Higher Education Quick Takes

Quick Takes

January 28, 2014

Don Matthews, the professor of religious studies who was suspended from teaching at Naropa University after taking an indefinite vow of silence, has been reinstated, the Daily Camera reported. Matthews was suspended in December after refusing to speak in class, in protest of what he said was institutional racism at Naropa. Administrators said they had logged dozens of students complaints against Matthews, including that he told students they needed to seek mental health services and had threatened to sue others for defamation. The vow of silence in the classroom was a kind of last straw, they said, although President Charles Lief said the institution was devoted to working with Matthews to ensure he returned to teaching. Matthews denied those claims, and said he was unaware of student complaints against him prior to his suspension. Lief said he'd been offered multiple opportunities for professional development. Naropa, a Buddhist university, does not offer tenure to professors. Matthews said he had hired legal representation and had filed a complaint with the National Labor Relations Board to see if the suspension had violated his civil rights. A board spokesman on Monday confirmed that his case was being investigated by a regional board, but had no further information.

January 28, 2014

Landing a job right out of law school is a challenge many recent graduates experience. Despite the gradual decline in the overall employment rate for those students, 92 percent in 2007, and 85 percent in 2012, law students in their final year still said they are satisfied with the overall law school experience, according to a new survey. Even though the overall satisfaction has remained consistent, 55 percent of law school students are still unsatisfied with their institutions’ career counseling and job search help. The Law School Survey of Student Engagement, the study, received responses from more than 26,000 students at 86 different law schools.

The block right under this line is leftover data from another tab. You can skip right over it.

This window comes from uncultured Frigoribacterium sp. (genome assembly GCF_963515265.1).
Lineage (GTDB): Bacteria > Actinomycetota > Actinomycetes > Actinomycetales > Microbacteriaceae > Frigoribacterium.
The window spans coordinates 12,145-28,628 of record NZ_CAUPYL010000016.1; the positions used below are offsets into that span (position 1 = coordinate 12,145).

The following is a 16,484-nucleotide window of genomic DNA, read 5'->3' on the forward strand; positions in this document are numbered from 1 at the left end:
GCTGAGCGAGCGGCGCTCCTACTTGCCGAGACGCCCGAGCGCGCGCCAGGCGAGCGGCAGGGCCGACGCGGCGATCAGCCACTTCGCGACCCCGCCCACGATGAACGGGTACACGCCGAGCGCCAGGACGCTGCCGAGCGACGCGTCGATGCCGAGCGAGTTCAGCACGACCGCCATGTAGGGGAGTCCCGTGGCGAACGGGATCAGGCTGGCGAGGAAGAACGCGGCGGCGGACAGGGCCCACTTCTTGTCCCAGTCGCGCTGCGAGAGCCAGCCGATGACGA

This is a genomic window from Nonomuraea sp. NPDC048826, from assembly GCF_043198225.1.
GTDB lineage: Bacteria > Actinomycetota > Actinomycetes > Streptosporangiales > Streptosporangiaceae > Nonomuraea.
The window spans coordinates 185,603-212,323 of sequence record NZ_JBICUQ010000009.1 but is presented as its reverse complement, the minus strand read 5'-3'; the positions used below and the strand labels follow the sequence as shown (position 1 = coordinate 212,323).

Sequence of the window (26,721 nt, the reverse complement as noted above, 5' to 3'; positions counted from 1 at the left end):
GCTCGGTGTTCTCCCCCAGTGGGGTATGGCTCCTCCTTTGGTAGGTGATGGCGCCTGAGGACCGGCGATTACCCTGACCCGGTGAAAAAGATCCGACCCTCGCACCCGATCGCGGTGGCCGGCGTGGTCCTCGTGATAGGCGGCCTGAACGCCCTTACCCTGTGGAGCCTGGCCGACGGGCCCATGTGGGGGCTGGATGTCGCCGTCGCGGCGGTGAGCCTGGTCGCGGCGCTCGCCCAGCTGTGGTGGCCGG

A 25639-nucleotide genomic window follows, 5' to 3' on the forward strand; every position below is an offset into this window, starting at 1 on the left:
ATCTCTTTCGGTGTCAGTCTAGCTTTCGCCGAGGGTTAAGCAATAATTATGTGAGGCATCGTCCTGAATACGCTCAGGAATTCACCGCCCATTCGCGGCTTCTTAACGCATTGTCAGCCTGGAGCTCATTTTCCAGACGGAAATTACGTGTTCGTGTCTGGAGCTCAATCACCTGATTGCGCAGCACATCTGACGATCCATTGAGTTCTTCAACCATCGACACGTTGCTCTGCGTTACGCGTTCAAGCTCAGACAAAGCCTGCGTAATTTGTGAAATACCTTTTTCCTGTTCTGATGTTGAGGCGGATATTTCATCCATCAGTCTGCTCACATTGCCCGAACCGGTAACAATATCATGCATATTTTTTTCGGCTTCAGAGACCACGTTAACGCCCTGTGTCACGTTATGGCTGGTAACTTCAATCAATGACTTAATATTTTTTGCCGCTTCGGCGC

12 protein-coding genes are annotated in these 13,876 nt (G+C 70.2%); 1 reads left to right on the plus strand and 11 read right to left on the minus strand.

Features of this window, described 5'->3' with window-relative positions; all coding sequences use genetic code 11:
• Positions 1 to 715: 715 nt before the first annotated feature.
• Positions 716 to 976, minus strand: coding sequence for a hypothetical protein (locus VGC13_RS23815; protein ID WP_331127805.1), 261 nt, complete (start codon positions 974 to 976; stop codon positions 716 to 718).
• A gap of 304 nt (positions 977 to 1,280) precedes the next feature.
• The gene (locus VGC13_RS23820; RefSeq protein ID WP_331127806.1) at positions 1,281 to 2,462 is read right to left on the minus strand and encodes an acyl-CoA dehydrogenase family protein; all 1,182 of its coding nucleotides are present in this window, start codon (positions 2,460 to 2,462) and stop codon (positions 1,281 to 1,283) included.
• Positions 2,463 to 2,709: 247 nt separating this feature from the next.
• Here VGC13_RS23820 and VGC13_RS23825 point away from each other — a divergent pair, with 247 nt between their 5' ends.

The decline in dissatisfaction seems to occur shortly after the first year and it’s not just with career advising, but all advising services like academic, personal and financial aid.

January 28, 2014

Internet2 will offer workshops and campus visits to assist small institutions seeking to upgrade their cybersecurity measures, the technology consortium announced on Monday. The effort will be funded by a $1.3 million grant from the National Science Foundation. Starting next month, Internet2 will host the first of three regional workshops this year on how investments in cybersecurity can benefit campus research, and over the next two years, the consortium will make consulting visits to up to 30 institutions. According to Internet2's grant application, the two-year effort will also produce a manual of best practices. Those findings will be made publicly available on Internet2's website to benefit institutions unable to participate.

January 28, 2014

A DeVry University graduate will be among First Lady Michelle Obama’s special guests at this evening’s State of the Union address, the White House announced Tuesday.

Sabrina Simone Jenkins of Charleston, S.C., a single mother who worked full-time while graduating from college, was selected to sit in the House gallery with Mrs. Obama. The First Lady’s guests are often mentioned in the president’s speech and are selected to highlight key themes of the address.

The White House said Jenkins’ story illustrated perseverance and a determination to improve oneself. 

“After servicing in the Air Force,” according to a White House press release, Jenkins “took classes at DeVry University while working full time, graduating with a 3.7 GPA at the age of 42 – all while caring for ailing family members and becoming seriously ill herself.” She then earned a masters degree in human resources.

Jenkins now owes nearly $90,000 in student loan debt, “something that will only worsen” as she pays for her teenaged daughter to attend college, according to the information provided by the White House.

The president's advisors have said this year's speech will focus on “opportunity, action and optimism” and will reflect the administration’s desire to move forward unilaterally with executive actions the face of a gridlocked, divided Congress.